I’m sure you’ve heard it before – “If it sounds to good to be true, it probably is.” I wasn’t able to verify the originator of the phrase with a quick Google search. I remember it from watching consumer advocate David Horowitz appear on The Tonight Show w/Johnny Carson when I was a kid. It stuck with me.
There are a lot of unscrupulous people on the Internet that are betting a fair number of folks never saw the Tonight Show, don’t know who Johnny Carson is (let alone David Horowitz) and have not heard that old adage. They fill Facebook newsfeeds with offers to reward anyone who likes, or shares a post with everything from free tickets to millions of dollars. In the past few months alone there was a wide-spread scam that Facebook CEO Mark Zuckerberg was going to give away millions to random people who liked and shared a post.
Most recently, the alleged benefactor has been Walt Disney himself, promising to give away hundreds of free vacations to the Happiest Place on Earth. Alas, Disney did not become the behemoth it is today, by giving away much of anything, let alone for simply clicking a, er um, mouse (no pun intended). Let’s take a closer look and maybe we can discover ways to pick out one of these “sounds too good” deals before we risk our personal information.
Here’s the post:
It’s an attention grabber for sure. Who wouldn’t want a chance for a “all paid Walt Disney World Vacation. exclusive items and $2759 in cash”? All you have to do is Share and Like (and comment)…oh and eventually be taken to a web page where they’ll get some personal information so they can contact you (and sell your information, possibly plant some malware on your computer to spy on you, and other nefarious things).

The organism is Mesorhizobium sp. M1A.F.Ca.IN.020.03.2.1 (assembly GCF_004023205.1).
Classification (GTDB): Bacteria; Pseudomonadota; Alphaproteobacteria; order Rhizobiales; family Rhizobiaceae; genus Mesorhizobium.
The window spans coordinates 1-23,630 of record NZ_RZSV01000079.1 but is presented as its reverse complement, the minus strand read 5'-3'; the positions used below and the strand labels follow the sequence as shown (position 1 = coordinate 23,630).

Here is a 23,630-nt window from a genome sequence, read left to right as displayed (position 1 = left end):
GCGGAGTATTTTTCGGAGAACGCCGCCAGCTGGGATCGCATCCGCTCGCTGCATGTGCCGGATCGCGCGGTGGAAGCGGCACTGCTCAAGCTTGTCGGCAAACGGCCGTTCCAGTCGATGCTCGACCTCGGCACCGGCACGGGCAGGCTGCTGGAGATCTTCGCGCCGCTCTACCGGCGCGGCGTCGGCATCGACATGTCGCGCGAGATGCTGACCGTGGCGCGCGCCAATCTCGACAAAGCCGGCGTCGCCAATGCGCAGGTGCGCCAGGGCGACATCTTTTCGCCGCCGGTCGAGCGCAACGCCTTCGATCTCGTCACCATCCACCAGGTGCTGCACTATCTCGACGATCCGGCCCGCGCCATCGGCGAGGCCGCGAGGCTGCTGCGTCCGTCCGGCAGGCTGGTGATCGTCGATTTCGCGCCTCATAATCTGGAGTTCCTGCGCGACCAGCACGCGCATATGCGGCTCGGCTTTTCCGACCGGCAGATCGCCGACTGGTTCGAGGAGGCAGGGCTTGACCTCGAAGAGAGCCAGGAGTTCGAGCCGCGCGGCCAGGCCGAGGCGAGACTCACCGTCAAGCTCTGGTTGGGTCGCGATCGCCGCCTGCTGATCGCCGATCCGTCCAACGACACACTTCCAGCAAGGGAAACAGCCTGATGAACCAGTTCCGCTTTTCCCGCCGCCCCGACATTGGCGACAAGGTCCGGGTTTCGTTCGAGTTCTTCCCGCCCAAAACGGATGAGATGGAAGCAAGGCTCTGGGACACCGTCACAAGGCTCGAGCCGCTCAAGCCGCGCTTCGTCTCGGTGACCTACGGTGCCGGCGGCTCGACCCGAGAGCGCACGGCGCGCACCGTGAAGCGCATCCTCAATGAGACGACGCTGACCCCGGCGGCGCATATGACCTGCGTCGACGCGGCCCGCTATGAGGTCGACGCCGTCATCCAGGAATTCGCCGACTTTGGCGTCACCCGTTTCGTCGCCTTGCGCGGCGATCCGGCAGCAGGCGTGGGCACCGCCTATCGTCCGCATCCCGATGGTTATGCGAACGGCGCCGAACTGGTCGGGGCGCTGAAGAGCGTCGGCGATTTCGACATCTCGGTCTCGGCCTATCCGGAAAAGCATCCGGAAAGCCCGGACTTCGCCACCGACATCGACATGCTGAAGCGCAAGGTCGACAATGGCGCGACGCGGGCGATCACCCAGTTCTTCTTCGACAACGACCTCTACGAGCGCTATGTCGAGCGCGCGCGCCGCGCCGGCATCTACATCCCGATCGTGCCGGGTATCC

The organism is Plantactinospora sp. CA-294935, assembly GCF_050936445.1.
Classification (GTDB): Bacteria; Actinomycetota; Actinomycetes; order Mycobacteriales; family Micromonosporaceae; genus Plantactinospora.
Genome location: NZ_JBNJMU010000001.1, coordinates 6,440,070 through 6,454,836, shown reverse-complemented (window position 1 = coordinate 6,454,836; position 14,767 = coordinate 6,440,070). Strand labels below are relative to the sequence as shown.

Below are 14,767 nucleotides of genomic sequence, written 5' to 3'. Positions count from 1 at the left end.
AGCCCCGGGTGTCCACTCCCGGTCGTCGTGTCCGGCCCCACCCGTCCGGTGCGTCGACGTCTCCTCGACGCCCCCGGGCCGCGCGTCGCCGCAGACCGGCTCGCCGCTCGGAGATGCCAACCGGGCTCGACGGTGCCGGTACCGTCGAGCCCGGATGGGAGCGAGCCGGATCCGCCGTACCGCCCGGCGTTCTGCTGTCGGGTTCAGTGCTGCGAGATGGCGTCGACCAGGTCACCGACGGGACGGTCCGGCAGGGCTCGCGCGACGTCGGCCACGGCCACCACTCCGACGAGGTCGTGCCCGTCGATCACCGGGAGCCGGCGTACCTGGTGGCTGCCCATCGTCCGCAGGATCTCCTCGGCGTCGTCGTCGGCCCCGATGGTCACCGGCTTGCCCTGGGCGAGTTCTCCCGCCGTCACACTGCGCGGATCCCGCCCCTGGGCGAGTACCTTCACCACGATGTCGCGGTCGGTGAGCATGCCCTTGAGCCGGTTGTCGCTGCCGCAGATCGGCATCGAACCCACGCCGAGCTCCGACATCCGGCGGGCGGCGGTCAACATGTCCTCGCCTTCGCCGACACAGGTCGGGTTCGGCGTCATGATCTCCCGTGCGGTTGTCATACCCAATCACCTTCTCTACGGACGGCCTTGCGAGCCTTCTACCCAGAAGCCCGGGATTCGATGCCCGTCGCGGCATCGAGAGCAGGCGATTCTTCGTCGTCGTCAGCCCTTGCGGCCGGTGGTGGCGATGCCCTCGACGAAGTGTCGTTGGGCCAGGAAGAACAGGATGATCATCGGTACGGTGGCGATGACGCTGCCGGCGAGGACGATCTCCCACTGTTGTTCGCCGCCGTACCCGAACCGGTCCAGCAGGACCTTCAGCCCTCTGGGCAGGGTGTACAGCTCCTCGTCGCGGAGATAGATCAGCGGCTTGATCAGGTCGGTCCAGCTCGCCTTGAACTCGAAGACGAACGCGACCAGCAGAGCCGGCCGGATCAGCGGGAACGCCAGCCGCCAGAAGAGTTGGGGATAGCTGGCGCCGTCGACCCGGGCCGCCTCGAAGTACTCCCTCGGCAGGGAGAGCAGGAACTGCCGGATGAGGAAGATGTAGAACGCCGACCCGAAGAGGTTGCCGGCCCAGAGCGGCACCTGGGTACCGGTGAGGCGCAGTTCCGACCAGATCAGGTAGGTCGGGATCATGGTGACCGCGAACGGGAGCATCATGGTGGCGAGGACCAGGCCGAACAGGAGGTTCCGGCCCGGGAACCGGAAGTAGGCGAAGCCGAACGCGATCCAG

The problem is, this isn’t really from Walt Disney World. From this post it is difficult to tell I’ll admit. In a moment we’ll look at some more obvious clues.
From this page all we have to go on is the adage we started with…if it sounds too good to be true – which this admittedly does.
But there’s something else, a little more subtle, but nonetheless present. Notice the spelling of the page “Walt DisneyWorld.” No space between “Disney” and “World” and a “.” in the name. Another version of this scam a few weeks ago, showed similar boxes stacked on a pallet (“ready to be distributed”). It was from a FB page named “Walt Disney-World“. Those minor changes (no space, period or hyphen) allowed the creators to get past the FB setup wizard without a “page already exists” problem.
Now let’s drill down a little deeper. Below we have a side-by-side comparison of the “Walt Disneyworld.” page and the official page.
Notice the circled differences:
Fake page (on left or top)
The page type is “Transport/Freight“. Sounds happy and fun right? And a whopping 7053 people have liked this page. Somehow I’d have expected more.
Now the official page (on the right or bottom)
Notice the page type and the number of likes and visitors. Now that’s more like it. Another more subtle difference, notice the blue checkmark next to the page title. This indicates that Facebook has verified this to be an authentic page owned and operated by Walt Disney World. These “verified” accounts are showing up in other forms of social media – Twitter, Instagram, etc. While this CAN be faked, it is difficult, and usually doesn’t get past them for long. These pages tend to be reported as scams, and get taken down. Unfortunately, that doesn’t happen before thousands of people fall for the scam, often giving up their personal information, email addresses, logins and passwords.
While it is unfortunate, and seems really pessimistic, it is becoming more important all the time to learn to “TRUST NO ONE” at least as far as the Internet is concerned. Online thieves are getting better all the time finding ways to get users to give up their personal information, willingly. This is called “social engineering” and it is in my mind THE most dangerous form of hacking. It targets good, trusting people simply looking for a good deal, or a chance to take their kids on a dream vacation. In this economy, in this world, who can blame them. I almost feel guilty saying it again, but unfortunately it’s true. With few exceptions (God’s grace for example) – IF IT SOUNDS TOO GOOD TO BE TRUE – IT PROBABLY IS. Learn it – remember it – when dealing online.
Jimmy Fallon is great, but I really miss The Tonight Show w/Johnny Carson, and a much simpler time.
Till next time.